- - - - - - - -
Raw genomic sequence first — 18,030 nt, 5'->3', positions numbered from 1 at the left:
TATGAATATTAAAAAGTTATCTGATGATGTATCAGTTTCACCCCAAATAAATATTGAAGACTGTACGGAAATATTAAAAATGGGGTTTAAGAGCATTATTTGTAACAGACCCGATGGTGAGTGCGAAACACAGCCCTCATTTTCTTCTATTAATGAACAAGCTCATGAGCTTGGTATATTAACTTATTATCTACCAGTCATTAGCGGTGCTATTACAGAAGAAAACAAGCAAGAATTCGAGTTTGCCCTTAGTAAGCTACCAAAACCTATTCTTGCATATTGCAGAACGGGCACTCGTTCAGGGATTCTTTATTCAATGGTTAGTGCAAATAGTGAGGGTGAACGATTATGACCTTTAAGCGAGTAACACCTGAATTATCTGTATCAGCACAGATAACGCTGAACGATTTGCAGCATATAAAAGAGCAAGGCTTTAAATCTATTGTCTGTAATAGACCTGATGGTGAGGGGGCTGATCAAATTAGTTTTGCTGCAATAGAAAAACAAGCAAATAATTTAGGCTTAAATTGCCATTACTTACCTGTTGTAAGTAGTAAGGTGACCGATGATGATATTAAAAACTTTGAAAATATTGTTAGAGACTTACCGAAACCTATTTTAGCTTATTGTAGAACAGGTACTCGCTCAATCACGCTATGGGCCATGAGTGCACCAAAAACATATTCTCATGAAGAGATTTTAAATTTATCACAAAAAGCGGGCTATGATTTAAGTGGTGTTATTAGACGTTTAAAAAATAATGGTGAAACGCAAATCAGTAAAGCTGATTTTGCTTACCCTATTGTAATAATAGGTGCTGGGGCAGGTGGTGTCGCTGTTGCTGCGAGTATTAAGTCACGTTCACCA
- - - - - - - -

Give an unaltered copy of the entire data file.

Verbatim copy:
Raw genomic sequence first — 18,030 nt, 5'->3', positions numbered from 1 at the left:
TATGAATATTAAAAAGTTATCTGATGATGTATCAGTTTCACCCCAAATAAATATTGAAGACTGTACGGAAATATTAAAAATGGGGTTTAAGAGCATTATTTGTAACAGACCCGATGGTGAGTGCGAAACACAGCCCTCATTTTCTTCTATTAATGAACAAGCTCATGAGCTTGGTATATTAACTTATTATCTACCAGTCATTAGCGGTGCTATTACAGAAGAAAACAAGCAAGAATTCGAGTTTGCCCTTAGTAAGCTACCAAAACCTATTCTTGCATATTGCAGAACGGGCACTCGTTCAGGGATTCTTTATTCAATGGTTAGTGCAAATAGTGAGGGTGAACGATTATGACCTTTAAGCGAGTAACACCTGAATTATCTGTATCAGCACAGATAACGCTGAACGATTTGCAGCATATAAAAGAGCAAGGCTTTAAATCTATTGTCTGTAATAGACCTGATGGTGAGGGGGCTGATCAAATTAGTTTTGCTGCAATAGAAAAACAAGCAAATAATTTAGGCTTAAATTGCCATTACTTACCTGTTGTAAGTAGTAAGGTGACCGATGATGATATTAAAAACTTTGAAAATATTGTTAGAGACTTACCGAAACCTATTTTAGCTTATTGTAGAACAGGTACTCGCTCAATCACGCTATGGGCCATGAGTGCACCAAAAACATATTCTCATGAAGAGATTTTAAATTTATCACAAAAAGCGGGCTATGATTTAAGTGGTGTTATTAGACGTTTAAAAAATAATGGTGAAACGCAAATCAGTAAAGCTGATTTTGCTTACCCTATTGTAATAATAGGTGCTGGGGCAGGTGGTGTCGCTGTTGCTGCGAGTATTAAGTCACGTTCACCA